Particularly appreciated by contemporaries for its exotic elegance, the vase has the shape of an amphora closed by a lid. Resting on a quadrangular plinth, the foot is moulded with fillets, waves and baccellations; at the top it is cinched by a beaded knot. The body of the vase is rimmed in the undercup and on the shoulder with lanceolate leaves and the upper half has a band with stylised plant motifs. On this band rest the two double handles, decorated with an undulating leaf motif. These terminate at the bottom with two bearded faces and wrap around two medallions at the top, reproducing Egyptian-style heads. The lid, decorated with baccellations, has a four-sided pommel, reproducing human faces with Egyptian headdresses. The base on which it rests is contemporary, and was made of red porphyry, mirroring the same material as the vase: granito verde minuto borghesiano, a very rare stone from eastern Egypt, named after this very artefact (Marchei 1997, p. 230, cat. 78). It had been erroneously referred to in documents as basalt granite, and described by Visconti as “a rare and very precious marble resembling in colour, but much finer than, green porphyry” (1796, II, p. 99). Nibby had defined it as “a stone tending toward ashen green, which I believe corresponds to Pliny’s ophite [serpentine]” (1832, pp. 94-95).

The amphora was carved out of a single block of granite - an extremely hard and difficult material to carve - to a thickness of just over a centimetre, confirming Grandjacquet’s skill in working with “difficult” materials. This was highly prized in Rome, where the fashion of the time placed great value on decorative objects made of rare and generally complex materials to work with (González-Palacios 2000, p. 206, cat. 98).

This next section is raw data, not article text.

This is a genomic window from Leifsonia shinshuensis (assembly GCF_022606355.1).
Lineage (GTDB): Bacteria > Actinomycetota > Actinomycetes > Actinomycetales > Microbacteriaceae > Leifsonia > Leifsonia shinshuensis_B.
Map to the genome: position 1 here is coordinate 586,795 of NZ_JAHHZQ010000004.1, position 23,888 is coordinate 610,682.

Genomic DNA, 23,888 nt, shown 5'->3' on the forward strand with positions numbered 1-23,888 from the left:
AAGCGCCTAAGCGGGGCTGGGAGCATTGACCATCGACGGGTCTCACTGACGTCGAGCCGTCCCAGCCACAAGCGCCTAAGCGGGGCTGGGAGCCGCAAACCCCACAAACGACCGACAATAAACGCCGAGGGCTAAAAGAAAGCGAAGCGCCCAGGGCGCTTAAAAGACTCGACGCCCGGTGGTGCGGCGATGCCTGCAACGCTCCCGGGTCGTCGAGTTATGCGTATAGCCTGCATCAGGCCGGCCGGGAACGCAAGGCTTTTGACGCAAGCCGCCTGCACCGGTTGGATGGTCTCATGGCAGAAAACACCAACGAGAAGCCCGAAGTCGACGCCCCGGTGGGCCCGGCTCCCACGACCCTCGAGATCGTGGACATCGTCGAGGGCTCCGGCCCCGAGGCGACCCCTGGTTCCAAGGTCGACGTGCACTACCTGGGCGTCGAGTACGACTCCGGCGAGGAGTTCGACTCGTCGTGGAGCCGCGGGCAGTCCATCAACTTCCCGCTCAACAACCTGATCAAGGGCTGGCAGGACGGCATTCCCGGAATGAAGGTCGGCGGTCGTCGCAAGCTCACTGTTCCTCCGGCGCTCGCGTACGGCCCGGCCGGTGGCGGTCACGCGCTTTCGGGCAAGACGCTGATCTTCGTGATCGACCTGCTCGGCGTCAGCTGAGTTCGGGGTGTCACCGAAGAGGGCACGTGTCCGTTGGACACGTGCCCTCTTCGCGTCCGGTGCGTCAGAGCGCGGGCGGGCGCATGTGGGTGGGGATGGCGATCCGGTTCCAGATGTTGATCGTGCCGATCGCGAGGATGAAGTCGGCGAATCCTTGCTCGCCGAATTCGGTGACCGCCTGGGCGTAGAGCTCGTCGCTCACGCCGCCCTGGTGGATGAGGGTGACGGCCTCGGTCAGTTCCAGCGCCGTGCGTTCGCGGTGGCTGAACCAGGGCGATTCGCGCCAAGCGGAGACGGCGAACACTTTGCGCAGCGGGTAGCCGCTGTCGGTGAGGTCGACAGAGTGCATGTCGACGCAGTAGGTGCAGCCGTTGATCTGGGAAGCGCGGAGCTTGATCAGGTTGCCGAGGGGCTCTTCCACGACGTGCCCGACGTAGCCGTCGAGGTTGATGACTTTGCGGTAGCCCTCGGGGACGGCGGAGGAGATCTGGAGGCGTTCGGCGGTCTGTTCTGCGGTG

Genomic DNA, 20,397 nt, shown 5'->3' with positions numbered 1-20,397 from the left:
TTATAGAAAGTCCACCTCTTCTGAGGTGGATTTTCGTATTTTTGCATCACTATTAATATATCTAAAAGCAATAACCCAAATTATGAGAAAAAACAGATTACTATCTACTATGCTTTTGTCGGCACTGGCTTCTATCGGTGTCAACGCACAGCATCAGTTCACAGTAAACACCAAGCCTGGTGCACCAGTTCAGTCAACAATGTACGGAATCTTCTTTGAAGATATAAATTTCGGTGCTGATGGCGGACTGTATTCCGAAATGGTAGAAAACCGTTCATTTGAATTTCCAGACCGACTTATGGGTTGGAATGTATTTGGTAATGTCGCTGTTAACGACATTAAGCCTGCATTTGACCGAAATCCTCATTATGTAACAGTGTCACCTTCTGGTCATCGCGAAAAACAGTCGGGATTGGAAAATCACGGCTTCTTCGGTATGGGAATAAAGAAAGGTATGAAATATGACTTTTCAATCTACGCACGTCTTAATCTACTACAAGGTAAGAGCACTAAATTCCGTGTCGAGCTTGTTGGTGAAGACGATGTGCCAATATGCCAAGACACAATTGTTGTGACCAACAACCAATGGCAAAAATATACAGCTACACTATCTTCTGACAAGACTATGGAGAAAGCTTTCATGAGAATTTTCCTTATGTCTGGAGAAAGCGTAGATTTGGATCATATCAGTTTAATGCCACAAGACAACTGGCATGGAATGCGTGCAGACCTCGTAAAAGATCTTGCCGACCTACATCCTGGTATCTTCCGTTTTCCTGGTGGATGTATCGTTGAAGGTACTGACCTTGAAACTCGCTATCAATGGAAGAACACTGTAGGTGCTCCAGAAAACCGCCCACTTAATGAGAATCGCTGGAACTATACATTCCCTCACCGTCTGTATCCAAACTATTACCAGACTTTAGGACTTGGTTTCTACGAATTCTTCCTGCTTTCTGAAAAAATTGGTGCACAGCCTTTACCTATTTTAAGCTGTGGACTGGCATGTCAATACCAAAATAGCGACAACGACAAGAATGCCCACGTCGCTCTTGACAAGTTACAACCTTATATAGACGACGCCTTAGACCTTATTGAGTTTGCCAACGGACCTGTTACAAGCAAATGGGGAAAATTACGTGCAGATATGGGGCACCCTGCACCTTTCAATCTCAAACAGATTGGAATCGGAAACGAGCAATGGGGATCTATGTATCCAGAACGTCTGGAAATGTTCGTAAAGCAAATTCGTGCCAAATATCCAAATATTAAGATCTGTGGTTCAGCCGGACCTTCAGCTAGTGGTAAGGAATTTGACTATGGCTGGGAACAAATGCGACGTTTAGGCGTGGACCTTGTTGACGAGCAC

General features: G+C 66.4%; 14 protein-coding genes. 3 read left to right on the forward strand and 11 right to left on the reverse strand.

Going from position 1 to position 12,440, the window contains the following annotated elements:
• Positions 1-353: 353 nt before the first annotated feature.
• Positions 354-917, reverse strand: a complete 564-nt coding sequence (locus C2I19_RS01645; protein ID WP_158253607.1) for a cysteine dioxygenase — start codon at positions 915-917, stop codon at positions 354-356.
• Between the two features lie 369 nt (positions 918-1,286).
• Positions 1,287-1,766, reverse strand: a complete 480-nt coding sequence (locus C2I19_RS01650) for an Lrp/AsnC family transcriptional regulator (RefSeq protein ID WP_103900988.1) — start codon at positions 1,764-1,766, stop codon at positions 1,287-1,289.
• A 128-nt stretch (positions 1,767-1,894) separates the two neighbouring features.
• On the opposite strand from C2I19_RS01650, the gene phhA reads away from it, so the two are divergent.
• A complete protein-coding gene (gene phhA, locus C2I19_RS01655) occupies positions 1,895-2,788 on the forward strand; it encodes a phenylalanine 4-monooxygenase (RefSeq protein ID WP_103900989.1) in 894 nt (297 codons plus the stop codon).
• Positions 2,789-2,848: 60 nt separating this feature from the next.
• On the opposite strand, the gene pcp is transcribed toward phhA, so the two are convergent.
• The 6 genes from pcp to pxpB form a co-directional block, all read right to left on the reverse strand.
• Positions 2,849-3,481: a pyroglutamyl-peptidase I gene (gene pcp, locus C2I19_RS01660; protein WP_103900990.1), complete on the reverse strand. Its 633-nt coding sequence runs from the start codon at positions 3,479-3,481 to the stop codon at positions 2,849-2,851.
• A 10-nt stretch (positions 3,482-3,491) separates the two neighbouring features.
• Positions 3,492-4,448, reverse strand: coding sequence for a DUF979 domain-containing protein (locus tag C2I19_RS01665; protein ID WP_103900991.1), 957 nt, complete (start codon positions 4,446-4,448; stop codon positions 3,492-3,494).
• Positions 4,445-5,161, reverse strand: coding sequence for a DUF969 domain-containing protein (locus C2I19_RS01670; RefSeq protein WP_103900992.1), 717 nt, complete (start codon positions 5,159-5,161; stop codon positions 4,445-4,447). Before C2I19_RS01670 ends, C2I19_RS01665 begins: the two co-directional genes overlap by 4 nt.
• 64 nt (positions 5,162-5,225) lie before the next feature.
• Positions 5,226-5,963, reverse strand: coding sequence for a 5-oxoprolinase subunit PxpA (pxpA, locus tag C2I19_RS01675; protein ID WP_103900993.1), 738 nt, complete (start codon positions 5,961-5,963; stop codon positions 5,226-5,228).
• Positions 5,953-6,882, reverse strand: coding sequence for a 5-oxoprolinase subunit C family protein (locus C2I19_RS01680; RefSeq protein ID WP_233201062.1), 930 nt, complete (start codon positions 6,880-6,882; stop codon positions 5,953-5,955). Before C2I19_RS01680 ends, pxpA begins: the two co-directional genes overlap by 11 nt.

The fact that the execution of the amphora required considerable technical effort is confirmed by the four years of workmanship detailed in the payments.  Grandjacquet received 750 scudi from the beginning of December 1783 until June 1787, when the vase finally appeared in the Villa Pinciana (Archivio Segreto Vaticano, Archivio Borghese, Filza dei Mandati 9 December 1783, 5848, no. 174; Filza dei Mandati, 1784-1785, 5849, nos. 26-99-19-84-155; Filza dei Mandati, 1785-86, 8090, nos. 96-864-252-667; Filza dei Mandati, 30 October 1786, 5850, no. 107; Filza dei Mandati, 28 June 1787, 5851, no. 69 ; Accounts Notebook, 1785-1786, f. 8661, nos. 514, 521, 573; Accounts Notebook, 1787, f. 8661, no. 622; see Faldi, 1954, pp. 55-56, docs. I-XII).